Financial Poise's thought leaders a beacon in the darkness of the Web

MorgueFile - dhester

The Internet makes it hard for business, financial and legal professionals to find reliable, useful information that can help advance their careers because the worldwide network makes it too easy for anyone to call themselves a thought leader, according to the founder of a website trying to change that.

"The internet has made it easy for anyone – reputable or not, skilled or not, honest or not – to pretend to be something they’re, well, not," Financial Poise founder Jonathan Friedland told Illinois Business Daily. "It used to be that professionals like accountants, attorneys, business brokers, financial advisors and investment bankers had to be excellent and well-regarded to write an article that would be published or to speak at an event that draws lots of attendees. Today, however, anyone can host a webinar, write a blog, or do a podcast."

That ease in gaining an online platform makes it difficult for the average information consumer to separate the real stuff from the fake, said Friedland, who also is a senior partner in Sugar Felsenthal Grais & Helsinger's Chicago law office.

"To make matters worse, because the technology is so cheap, there developed a cottage industry of publishers who regularly spam professionals offering to publish them in exchange for a fee," he said.

Financial Poise founder Jonathan Friedland   Photo courtesy of Jonathan Friedland

That insidious pay-to-play world of spam professionals offers no redeeming qualities, Friedland said.

"Not in my opinion," he said. "Professionals who deserve to be thought leaders do not have to buy their way into that role."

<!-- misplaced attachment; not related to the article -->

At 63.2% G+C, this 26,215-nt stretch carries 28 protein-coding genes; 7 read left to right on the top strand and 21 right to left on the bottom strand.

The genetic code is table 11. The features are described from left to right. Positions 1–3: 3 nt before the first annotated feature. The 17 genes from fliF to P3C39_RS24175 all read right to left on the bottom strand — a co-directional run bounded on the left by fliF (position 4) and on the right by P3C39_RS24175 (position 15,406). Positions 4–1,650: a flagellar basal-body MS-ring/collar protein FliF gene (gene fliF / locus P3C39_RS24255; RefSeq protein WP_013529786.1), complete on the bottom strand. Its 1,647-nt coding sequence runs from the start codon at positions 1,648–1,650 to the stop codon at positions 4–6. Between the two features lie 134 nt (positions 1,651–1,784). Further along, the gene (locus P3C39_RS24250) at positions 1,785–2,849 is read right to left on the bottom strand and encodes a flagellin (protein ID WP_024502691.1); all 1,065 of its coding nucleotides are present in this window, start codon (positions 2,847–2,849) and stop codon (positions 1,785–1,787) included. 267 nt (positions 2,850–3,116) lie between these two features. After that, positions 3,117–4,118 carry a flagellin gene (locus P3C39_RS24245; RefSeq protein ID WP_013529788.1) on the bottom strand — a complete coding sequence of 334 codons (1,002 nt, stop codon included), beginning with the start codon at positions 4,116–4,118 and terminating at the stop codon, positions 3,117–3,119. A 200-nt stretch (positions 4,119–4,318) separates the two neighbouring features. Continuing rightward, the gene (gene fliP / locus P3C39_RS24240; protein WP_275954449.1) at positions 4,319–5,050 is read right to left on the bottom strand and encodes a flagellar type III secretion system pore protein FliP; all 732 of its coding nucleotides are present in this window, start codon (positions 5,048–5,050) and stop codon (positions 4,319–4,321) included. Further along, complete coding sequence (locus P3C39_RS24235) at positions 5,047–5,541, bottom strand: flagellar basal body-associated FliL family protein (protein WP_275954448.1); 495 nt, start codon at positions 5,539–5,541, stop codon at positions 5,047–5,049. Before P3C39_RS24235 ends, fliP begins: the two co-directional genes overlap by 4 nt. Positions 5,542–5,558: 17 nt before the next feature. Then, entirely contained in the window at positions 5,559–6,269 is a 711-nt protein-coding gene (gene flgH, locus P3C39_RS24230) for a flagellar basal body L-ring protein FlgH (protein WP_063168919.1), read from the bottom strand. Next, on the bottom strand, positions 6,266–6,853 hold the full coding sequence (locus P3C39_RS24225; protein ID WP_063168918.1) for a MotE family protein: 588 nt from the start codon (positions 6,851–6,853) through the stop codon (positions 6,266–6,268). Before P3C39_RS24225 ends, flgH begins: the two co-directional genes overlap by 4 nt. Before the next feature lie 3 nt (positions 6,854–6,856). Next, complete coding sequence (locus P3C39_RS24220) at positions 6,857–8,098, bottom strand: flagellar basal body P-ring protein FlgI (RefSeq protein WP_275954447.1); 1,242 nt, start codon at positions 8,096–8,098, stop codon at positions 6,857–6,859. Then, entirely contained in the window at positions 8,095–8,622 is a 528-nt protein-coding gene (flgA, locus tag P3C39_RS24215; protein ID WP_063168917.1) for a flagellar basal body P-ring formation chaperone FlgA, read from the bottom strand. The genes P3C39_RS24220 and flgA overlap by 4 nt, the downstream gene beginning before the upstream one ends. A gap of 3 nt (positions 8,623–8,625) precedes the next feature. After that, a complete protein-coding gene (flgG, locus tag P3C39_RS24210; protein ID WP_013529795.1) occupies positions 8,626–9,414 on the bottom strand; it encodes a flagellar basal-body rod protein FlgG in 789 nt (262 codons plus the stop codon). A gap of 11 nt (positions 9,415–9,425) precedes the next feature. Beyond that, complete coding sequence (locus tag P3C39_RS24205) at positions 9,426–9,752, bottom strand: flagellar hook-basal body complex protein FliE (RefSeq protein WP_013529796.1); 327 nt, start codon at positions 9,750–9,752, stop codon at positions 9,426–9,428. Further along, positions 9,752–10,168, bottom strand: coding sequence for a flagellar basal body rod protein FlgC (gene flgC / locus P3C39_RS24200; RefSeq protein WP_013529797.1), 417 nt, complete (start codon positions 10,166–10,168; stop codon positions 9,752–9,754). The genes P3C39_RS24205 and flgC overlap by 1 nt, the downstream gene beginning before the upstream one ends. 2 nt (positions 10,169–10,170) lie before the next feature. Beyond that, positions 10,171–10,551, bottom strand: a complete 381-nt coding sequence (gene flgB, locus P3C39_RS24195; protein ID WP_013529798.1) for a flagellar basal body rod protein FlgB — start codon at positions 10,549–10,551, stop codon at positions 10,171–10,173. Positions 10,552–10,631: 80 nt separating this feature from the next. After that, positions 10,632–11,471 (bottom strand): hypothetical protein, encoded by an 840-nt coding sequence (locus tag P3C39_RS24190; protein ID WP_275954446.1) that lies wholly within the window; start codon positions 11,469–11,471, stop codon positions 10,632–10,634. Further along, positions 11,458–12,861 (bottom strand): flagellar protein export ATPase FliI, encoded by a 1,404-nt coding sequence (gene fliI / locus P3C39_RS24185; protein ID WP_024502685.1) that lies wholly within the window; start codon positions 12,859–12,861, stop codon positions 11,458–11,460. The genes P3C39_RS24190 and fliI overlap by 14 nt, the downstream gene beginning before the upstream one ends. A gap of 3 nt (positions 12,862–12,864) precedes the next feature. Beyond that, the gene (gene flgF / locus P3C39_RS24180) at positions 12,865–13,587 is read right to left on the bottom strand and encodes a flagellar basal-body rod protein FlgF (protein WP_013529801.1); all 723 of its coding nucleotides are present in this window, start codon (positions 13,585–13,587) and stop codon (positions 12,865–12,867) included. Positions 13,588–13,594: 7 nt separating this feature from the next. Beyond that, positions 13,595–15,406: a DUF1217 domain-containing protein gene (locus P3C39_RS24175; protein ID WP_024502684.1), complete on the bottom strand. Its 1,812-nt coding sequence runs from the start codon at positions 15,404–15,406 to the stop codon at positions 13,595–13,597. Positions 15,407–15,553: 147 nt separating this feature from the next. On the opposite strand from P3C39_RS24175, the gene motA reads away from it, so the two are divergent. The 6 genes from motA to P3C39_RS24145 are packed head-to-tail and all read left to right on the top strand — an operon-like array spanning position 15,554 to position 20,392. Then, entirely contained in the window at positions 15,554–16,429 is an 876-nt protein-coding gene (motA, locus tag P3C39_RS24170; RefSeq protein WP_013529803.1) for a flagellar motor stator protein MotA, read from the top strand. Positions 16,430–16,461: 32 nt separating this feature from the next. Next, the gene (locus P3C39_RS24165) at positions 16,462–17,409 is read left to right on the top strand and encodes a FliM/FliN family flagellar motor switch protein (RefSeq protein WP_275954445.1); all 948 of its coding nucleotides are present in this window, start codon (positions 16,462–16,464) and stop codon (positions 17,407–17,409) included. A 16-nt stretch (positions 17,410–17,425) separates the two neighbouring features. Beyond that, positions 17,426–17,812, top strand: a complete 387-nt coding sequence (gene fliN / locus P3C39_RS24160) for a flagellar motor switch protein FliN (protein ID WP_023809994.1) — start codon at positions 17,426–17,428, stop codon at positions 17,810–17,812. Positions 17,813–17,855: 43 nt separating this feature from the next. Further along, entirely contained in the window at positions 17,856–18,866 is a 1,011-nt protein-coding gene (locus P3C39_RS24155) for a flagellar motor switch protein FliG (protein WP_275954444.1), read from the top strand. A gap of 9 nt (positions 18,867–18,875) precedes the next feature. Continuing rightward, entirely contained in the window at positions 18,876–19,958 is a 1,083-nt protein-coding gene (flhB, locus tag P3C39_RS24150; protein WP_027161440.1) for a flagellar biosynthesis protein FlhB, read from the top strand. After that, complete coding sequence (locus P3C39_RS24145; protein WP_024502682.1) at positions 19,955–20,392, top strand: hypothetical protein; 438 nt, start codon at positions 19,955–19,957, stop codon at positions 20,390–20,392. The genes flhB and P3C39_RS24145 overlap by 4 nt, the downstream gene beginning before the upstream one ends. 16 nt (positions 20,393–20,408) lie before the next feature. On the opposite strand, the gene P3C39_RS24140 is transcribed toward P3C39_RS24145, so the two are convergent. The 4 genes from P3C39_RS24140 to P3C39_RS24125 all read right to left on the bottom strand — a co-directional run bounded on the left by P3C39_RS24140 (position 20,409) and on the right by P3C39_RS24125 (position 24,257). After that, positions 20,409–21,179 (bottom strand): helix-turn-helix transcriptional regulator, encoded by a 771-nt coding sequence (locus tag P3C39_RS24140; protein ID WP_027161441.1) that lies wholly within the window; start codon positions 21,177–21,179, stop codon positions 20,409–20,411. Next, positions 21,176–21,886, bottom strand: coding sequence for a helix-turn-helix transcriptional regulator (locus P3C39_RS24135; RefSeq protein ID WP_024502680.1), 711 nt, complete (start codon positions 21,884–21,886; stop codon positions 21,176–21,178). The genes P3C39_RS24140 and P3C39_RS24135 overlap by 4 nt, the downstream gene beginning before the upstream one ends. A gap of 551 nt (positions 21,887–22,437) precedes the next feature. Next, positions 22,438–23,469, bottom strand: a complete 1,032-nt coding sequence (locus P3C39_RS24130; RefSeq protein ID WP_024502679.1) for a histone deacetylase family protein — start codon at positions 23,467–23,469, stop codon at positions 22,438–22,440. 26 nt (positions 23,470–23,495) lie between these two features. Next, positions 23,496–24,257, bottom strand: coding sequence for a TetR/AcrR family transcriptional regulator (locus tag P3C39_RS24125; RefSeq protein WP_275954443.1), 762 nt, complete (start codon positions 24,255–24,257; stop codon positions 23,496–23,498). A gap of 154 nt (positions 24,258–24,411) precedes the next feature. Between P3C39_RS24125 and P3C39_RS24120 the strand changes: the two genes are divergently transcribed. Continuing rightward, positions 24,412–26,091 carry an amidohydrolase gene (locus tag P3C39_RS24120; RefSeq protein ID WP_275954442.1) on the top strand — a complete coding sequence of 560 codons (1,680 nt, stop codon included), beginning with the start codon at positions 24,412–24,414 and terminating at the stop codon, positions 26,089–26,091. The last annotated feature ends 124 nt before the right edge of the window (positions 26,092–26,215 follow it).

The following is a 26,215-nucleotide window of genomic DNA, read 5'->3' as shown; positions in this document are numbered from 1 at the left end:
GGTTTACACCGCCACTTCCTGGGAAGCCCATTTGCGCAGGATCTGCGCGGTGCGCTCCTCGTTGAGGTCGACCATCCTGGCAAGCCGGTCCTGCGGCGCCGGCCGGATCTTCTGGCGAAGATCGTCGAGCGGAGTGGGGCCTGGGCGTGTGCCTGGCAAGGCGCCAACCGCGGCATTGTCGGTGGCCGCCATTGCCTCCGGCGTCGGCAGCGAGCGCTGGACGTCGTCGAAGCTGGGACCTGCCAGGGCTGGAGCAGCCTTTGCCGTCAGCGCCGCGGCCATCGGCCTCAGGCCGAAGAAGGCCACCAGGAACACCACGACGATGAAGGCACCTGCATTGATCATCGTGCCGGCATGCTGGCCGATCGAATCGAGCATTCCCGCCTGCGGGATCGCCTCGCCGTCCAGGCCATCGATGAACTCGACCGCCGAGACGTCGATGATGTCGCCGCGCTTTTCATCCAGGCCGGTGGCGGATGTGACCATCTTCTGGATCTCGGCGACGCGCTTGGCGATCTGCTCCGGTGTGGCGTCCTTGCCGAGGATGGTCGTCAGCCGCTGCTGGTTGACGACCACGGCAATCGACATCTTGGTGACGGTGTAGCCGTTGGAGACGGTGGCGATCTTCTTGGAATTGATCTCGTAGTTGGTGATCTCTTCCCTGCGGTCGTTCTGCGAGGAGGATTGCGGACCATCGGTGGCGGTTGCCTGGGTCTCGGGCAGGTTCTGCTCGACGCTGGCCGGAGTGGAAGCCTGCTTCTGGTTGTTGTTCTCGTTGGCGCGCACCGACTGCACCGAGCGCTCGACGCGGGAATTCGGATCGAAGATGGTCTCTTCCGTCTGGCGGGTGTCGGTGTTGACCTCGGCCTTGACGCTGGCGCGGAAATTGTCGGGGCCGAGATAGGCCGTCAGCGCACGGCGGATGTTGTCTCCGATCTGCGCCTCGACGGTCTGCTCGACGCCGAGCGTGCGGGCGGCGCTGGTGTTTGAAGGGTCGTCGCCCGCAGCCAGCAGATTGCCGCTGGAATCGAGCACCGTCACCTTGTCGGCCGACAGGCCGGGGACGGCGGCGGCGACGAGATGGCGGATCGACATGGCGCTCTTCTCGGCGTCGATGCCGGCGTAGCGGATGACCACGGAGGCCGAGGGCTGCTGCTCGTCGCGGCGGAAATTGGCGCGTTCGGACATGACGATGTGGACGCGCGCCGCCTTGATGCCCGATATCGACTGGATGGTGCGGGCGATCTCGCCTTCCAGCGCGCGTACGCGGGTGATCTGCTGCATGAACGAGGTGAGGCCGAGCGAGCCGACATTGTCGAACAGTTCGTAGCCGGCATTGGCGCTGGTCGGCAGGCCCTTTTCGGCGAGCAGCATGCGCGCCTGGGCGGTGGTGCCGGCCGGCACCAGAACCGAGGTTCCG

Financial Poise's one mission is "to provide reliable, plain-English business, financial and legal education to individual investors and private business owners," the company's website says. Its content is created by "seasoned, respected experts" invited to join the faculty, upon recommendation by other faculty members, none of whom are ever charged to write or speak.

Friedland said the idea for Financial Poise came to him after he received yet another email inviting him to write about his expertise for a price.

"One day, after getting some of that spam email I mentioned earlier, I got the idea of building something that could be a platform for professionals like me to reach potential clients, but which would be the antithesis of pay-to-play; a meritocracy," he recalled. "So, I called about 10 like-minded professional friends and invited them to speak on a couple of webinars I would produce."

Financial Poise's contributing writers and webinar speakers now number about 1,000.

"We've done about 400 webinars since we started doing them in 2013, almost all with a four-person panel," Friedland said. "We're doing our first live event in New York in May."

Financial Poise also encourages online visitors to sign up for its free newsletter with links to its latest articles, according to the newsletter portion of its website.

"It goes out to about 20,000 people today but is growing all the time," Friedland said. "It publishes summaries of articles from the website, it promotes the webinars and often offers a free giveaway. It’s a good read because it's short and we actually have comedians involved in writing it, because we want people to actually read it, and articles about business, law and investing tend to be boring unless you work hard at making them not so."

Want to get notified whenever we write about Financial Poise ?

Sign-up Next time we write about Financial Poise, we'll email you a link to the story. You may edit your settings or unsubscribe at any time.

Organizations in this Story

Financial Poise

More News

Metro Business Network